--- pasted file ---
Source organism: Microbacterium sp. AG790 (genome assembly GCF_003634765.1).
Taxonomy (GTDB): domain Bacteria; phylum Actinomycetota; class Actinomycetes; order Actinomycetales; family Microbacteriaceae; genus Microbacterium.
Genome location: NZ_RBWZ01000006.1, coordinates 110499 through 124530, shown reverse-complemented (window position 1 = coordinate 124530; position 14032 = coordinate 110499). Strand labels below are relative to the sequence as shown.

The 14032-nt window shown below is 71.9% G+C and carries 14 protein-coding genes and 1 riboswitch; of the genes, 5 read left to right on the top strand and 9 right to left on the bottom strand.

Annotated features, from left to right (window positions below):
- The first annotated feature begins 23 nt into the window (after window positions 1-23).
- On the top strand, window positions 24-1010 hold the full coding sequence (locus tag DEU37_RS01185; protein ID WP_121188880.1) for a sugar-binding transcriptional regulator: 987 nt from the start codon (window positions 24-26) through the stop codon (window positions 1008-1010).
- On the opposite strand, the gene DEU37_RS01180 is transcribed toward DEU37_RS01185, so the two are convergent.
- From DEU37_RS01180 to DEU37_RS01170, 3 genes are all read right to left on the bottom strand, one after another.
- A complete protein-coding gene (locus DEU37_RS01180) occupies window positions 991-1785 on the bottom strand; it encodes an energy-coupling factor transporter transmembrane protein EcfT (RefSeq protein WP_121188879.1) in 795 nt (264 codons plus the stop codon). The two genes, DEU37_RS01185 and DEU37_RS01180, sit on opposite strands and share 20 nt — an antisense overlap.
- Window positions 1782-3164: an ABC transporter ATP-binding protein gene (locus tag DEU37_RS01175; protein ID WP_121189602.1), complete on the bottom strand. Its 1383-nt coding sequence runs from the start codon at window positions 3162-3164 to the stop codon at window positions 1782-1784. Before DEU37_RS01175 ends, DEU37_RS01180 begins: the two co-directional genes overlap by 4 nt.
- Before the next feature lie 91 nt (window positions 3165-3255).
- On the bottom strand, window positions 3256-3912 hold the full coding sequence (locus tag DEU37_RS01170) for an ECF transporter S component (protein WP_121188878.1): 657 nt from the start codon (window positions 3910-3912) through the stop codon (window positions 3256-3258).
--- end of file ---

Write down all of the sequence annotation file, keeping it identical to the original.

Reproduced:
Source organism: Microbacterium sp. AG790 (genome assembly GCF_003634765.1).
Taxonomy (GTDB): domain Bacteria; phylum Actinomycetota; class Actinomycetes; order Actinomycetales; family Microbacteriaceae; genus Microbacterium.
Genome location: NZ_RBWZ01000006.1, coordinates 110499 through 124530, shown reverse-complemented (window position 1 = coordinate 124530; position 14032 = coordinate 110499). Strand labels below are relative to the sequence as shown.

The 14032-nt window shown below is 71.9% G+C and carries 14 protein-coding genes and 1 riboswitch; of the genes, 5 read left to right on the top strand and 9 right to left on the bottom strand.

Annotated features, from left to right (window positions below):
- The first annotated feature begins 23 nt into the window (after window positions 1-23).
- On the top strand, window positions 24-1010 hold the full coding sequence (locus tag DEU37_RS01185; protein ID WP_121188880.1) for a sugar-binding transcriptional regulator: 987 nt from the start codon (window positions 24-26) through the stop codon (window positions 1008-1010).
- On the opposite strand, the gene DEU37_RS01180 is transcribed toward DEU37_RS01185, so the two are convergent.
- From DEU37_RS01180 to DEU37_RS01170, 3 genes are all read right to left on the bottom strand, one after another.
- A complete protein-coding gene (locus DEU37_RS01180) occupies window positions 991-1785 on the bottom strand; it encodes an energy-coupling factor transporter transmembrane protein EcfT (RefSeq protein WP_121188879.1) in 795 nt (264 codons plus the stop codon). The two genes, DEU37_RS01185 and DEU37_RS01180, sit on opposite strands and share 20 nt — an antisense overlap.
- Window positions 1782-3164: an ABC transporter ATP-binding protein gene (locus tag DEU37_RS01175; protein ID WP_121189602.1), complete on the bottom strand. Its 1383-nt coding sequence runs from the start codon at window positions 3162-3164 to the stop codon at window positions 1782-1784. Before DEU37_RS01175 ends, DEU37_RS01180 begins: the two co-directional genes overlap by 4 nt.
- Before the next feature lie 91 nt (window positions 3165-3255).
- On the bottom strand, window positions 3256-3912 hold the full coding sequence (locus tag DEU37_RS01170) for an ECF transporter S component (protein WP_121188878.1): 657 nt from the start codon (window positions 3910-3912) through the stop codon (window positions 3256-3258).